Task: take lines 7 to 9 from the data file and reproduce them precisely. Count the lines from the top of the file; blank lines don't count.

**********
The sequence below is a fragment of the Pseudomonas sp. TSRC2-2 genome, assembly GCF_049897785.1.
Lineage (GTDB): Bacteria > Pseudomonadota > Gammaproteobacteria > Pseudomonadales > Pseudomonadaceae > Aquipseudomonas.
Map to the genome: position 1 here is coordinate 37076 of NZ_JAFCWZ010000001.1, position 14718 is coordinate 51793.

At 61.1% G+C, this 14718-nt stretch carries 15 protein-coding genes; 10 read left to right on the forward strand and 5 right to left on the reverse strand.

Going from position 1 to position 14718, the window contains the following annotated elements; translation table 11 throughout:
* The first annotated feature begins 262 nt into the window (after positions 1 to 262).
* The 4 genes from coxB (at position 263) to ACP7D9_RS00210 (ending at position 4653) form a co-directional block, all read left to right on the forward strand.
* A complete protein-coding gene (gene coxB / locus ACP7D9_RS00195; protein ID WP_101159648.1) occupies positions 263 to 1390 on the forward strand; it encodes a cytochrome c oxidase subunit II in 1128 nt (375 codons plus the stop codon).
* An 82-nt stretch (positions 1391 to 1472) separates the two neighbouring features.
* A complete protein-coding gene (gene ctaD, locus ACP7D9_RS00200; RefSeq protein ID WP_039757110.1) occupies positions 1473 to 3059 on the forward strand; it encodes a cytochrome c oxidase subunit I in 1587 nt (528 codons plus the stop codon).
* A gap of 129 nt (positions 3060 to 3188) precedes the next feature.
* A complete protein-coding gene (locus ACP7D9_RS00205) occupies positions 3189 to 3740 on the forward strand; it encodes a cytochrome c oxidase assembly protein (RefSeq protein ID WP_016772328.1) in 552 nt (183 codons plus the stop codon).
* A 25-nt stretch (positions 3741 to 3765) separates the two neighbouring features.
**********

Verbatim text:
* The 4 genes from coxB (at position 263) to ACP7D9_RS00210 (ending at position 4653) form a co-directional block, all read left to right on the forward strand.
* A complete protein-coding gene (gene coxB / locus ACP7D9_RS00195; protein ID WP_101159648.1) occupies positions 263 to 1390 on the forward strand; it encodes a cytochrome c oxidase subunit II in 1128 nt (375 codons plus the stop codon).
* An 82-nt stretch (positions 1391 to 1472) separates the two neighbouring features.